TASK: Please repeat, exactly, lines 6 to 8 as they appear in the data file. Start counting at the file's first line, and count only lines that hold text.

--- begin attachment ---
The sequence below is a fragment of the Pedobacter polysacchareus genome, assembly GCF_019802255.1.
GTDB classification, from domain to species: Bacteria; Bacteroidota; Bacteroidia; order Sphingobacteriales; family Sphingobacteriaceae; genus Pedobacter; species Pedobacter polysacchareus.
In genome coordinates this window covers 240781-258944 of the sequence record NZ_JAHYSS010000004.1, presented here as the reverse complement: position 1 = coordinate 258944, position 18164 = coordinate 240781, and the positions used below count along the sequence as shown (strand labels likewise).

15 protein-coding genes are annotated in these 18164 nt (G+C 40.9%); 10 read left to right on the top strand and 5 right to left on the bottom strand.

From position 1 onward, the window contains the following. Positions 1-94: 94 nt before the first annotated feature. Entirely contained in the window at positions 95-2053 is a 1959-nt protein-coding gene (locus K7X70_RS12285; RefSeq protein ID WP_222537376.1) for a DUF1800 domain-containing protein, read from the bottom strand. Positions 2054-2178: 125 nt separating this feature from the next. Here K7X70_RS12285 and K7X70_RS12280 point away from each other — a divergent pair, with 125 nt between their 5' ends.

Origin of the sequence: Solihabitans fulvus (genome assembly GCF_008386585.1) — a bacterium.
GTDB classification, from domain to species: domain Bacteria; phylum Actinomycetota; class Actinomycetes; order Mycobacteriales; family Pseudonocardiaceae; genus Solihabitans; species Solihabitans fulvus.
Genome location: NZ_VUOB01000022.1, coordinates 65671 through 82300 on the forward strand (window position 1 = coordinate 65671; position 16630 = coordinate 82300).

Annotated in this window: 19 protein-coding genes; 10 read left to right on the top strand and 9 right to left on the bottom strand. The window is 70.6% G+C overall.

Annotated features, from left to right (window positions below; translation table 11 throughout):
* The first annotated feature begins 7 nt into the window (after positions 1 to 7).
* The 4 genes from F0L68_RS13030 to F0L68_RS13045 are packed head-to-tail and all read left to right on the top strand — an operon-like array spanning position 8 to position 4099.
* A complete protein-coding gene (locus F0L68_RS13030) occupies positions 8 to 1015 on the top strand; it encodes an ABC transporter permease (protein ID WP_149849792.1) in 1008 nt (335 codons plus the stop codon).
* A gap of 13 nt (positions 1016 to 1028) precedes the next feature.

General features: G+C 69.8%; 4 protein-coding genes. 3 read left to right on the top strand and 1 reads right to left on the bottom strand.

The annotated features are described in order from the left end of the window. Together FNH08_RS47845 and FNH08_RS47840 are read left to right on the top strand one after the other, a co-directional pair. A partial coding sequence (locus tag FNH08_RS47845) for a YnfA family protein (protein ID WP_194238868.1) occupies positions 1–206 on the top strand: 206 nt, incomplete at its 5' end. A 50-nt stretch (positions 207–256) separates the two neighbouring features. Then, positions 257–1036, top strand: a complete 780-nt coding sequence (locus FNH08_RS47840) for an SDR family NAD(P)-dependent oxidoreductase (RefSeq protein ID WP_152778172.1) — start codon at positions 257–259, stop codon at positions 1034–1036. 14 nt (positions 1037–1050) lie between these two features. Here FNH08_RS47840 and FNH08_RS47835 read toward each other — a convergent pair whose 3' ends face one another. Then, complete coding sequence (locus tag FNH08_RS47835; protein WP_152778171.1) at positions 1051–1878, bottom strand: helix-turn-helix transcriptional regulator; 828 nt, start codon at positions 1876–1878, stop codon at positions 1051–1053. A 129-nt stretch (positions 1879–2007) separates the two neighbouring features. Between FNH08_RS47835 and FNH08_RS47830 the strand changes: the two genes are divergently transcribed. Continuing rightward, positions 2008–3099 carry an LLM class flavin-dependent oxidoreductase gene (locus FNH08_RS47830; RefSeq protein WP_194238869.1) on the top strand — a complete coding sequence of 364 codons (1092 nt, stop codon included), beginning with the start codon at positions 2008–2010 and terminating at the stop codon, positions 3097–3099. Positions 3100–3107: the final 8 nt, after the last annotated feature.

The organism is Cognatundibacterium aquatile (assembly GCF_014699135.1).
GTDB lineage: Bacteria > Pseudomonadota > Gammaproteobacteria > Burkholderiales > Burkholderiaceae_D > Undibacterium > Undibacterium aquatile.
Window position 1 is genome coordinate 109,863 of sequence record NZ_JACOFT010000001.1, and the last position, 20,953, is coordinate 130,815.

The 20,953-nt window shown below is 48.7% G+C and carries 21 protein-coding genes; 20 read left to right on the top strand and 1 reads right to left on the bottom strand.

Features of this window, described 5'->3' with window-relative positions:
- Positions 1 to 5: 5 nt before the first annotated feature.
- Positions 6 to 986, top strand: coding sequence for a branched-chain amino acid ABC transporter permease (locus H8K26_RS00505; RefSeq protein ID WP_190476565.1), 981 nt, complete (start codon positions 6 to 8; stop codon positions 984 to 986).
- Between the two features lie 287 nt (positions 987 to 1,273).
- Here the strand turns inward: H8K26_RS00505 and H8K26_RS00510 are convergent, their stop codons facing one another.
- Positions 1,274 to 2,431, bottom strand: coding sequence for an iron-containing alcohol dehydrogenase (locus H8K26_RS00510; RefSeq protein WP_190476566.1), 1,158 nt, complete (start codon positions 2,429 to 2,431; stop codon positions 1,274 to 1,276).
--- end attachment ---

Origin of the sequence: Solihabitans fulvus (genome assembly GCF_008386585.1) — a bacterium.
GTDB classification, from domain to species: domain Bacteria; phylum Actinomycetota; class Actinomycetes; order Mycobacteriales; family Pseudonocardiaceae; genus Solihabitans; species Solihabitans fulvus.
Genome location: NZ_VUOB01000022.1, coordinates 65671 through 82300 on the forward strand (window position 1 = coordinate 65671; position 16630 = coordinate 82300).